Samela returned to work, mentoring mothers in Khayelitsha, but noticeably was not as committed as she had once been. “I had to make myself get up every morning and go even though I wanted to quit,” she said.
A few months later, a young mother came to Samela’s clinic; she had just lost her child. “She was crying and I don’t like to see people cry,” Samela said. She decided to share her own story with the patient. This moment reminded Samela what her work meant not only to herself but also to others. Within two years, she was promoted to communications associate in the central Cape Town office.
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“I don’t know what would have happened to me if there hadn’t been a mothers2mothers in that clinic in Khayelitsha,” she said, shaking her head.
Last year, Samela began dating again and said she knew that “it is time for me to be a mother again. Maybe my son would have wanted a little brother or sister.”
She became pregnant again. In the mothers2mothers support groups, she shared feelings of wanting her child to be normal and healthy. She has sorted out a perinatal treatment plan to lower the risk to almost zero that her child will not be born with HIV.
Samela’s baby girl is due at the end of October, which seems far away, but it is hard for Samela to contain her excitement.
“If I do say so, I am a good mother,” she said, flashing that smile once more.
Halfway across the world, Susan Rodriguez is making the same efforts as Samela — making connections in their own communities while finding a way to serve their own needs as HIV-positive women.
In 1995, Rodriguez was diagnosed with HIV, and shortly after she was widowed with three children, one of whom was also positive. Rodriguez contracted the disease from her late husband, who died from AIDS. She was shocked.
“I knew I needed to get information to live,” she said. She knew other women needed information, too.
Christina Rodriguez, 21, started the SMART Youth program in New York City. She was born HIV-positive and started the organization along with her mom's SMART University to offer HIV-positive youth mentorship from others born that way.
To meet these need, Rodriguez founded SMART University to serve women and youth infected with, or affected by, HIV. Rodriguez’s goal was to create a safe space for women and youth to receive the education they needed concerning health and prevention, while receiving support and empowerment from others like them.
While many of the employees at SMART have backgrounds in social work, some, like Rodriguez’s 21-year-old daughter who runs the SMART youth program, do not. And like mothers2mothers, SMART started because HIV-positive people needed services. The idea was that those who also were HIV-positive could help improve their health. They understood the needs of the patients.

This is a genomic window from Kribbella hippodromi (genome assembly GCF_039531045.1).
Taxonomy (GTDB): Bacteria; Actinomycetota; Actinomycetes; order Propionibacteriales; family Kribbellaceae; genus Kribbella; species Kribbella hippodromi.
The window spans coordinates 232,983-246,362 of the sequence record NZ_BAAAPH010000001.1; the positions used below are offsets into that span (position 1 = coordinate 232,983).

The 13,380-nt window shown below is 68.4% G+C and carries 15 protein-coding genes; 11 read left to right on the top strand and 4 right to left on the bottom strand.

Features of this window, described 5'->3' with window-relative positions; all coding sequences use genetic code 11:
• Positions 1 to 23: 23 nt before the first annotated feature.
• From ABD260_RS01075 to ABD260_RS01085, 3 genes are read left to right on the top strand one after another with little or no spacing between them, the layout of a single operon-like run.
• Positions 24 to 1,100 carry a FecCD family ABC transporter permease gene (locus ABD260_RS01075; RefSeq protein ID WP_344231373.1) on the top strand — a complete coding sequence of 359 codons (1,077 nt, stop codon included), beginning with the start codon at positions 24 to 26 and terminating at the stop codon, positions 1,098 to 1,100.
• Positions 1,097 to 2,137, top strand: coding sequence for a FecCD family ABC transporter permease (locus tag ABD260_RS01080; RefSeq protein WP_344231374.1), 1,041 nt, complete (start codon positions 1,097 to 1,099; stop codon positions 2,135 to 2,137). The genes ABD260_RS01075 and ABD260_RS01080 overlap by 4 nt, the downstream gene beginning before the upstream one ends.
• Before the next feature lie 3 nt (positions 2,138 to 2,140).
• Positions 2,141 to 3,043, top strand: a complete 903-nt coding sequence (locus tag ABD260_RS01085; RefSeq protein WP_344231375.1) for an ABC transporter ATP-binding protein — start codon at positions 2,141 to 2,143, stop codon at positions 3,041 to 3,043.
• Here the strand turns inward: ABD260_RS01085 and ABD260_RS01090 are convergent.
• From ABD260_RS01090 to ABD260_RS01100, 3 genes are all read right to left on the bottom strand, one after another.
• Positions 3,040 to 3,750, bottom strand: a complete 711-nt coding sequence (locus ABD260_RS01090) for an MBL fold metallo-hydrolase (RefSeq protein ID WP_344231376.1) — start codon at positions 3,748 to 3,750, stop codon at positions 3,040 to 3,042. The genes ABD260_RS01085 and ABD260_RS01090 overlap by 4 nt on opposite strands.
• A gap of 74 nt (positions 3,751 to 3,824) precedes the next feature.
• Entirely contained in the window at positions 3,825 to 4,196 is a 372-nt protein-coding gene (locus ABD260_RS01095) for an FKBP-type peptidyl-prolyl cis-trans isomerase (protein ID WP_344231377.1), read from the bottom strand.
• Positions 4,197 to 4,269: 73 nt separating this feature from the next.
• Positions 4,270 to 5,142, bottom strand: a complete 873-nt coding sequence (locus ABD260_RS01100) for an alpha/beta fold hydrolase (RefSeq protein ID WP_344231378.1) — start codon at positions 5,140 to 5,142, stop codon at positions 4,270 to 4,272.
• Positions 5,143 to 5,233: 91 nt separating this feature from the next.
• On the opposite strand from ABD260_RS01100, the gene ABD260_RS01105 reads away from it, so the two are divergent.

The organization, Rodriguez said, addresses general issues that apply to women and their health as well as addressing the structural issues that the women may be facing in their community, such as barriers of access to healthy foods and education.
“SMART serves as a bridge between doctors, patients and experts.” Rodriguez said.
These programs are extremely important in poor neighborhoods, she said, which is why she feels that SMART serves a niche market in the underserved East Harlem community.
At meetings about healthy living, Rodriguez shows up to work early to cut fruit and put food out so that members can have a snack when they arrive. And after a cooking lesson, attendees take home leftovers and extra ingredients supplied by SMART, which serves as a food pantry on these occasions.
“We want people to practice what we preach, so we do the work and ask later where we are going to get the money to do it,” Rodriguez said. “We break down the information in a pragmatic way to give our women the tools they need to incorporate healthy choices into their lives.”
But the program has a huge challenge: funding. Unfortunately, according to Rodriguez, federal funding often overlooks grassroots programs like hers. This is bewildering to her, as she believes that people working for SMART and other community health programs often have the most impact on people’s lives.
“These women go through a transition and renew themselves, which leads to finding their own voices and becoming community advocates themselves,” Rodriguez said.
SMART University relies on public and private foundations for funding. In the tough economy, however, the money for the organization is dwindling and Rodriguez says that while supporting a frontline organization like hers is important, she is unsure how long their doors will be open.
But despite hard financial times, Rodriguez will not give up: “This is a very sensitive issue for women and one of us knows that we represent thousands of women. There is no quick fix.”